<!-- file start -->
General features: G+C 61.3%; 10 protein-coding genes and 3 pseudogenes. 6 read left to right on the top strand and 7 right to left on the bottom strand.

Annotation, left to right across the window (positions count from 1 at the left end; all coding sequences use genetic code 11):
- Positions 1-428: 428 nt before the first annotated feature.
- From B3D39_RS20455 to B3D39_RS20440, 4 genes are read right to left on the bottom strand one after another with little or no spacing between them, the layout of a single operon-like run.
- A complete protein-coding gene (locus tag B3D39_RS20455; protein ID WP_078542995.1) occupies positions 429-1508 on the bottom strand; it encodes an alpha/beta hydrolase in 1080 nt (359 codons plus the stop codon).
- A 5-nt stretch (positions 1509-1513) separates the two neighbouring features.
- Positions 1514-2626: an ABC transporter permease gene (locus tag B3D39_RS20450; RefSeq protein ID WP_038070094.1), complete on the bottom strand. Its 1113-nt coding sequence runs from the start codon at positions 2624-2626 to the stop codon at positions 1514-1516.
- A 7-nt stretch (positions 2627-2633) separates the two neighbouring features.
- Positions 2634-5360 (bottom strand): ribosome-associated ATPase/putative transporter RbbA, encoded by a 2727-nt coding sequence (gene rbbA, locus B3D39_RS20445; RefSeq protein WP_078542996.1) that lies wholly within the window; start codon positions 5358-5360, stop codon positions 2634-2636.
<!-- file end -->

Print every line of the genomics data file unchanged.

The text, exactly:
General features: G+C 61.3%; 10 protein-coding genes and 3 pseudogenes. 6 read left to right on the top strand and 7 right to left on the bottom strand.

Annotation, left to right across the window (positions count from 1 at the left end; all coding sequences use genetic code 11):
- Positions 1-428: 428 nt before the first annotated feature.
- From B3D39_RS20455 to B3D39_RS20440, 4 genes are read right to left on the bottom strand one after another with little or no spacing between them, the layout of a single operon-like run.
- A complete protein-coding gene (locus tag B3D39_RS20455; protein ID WP_078542995.1) occupies positions 429-1508 on the bottom strand; it encodes an alpha/beta hydrolase in 1080 nt (359 codons plus the stop codon).
- A 5-nt stretch (positions 1509-1513) separates the two neighbouring features.
- Positions 1514-2626: an ABC transporter permease gene (locus tag B3D39_RS20450; RefSeq protein ID WP_038070094.1), complete on the bottom strand. Its 1113-nt coding sequence runs from the start codon at positions 2624-2626 to the stop codon at positions 1514-1516.
- A 7-nt stretch (positions 2627-2633) separates the two neighbouring features.
- Positions 2634-5360 (bottom strand): ribosome-associated ATPase/putative transporter RbbA, encoded by a 2727-nt coding sequence (gene rbbA, locus B3D39_RS20445; RefSeq protein WP_078542996.1) that lies wholly within the window; start codon positions 5358-5360, stop codon positions 2634-2636.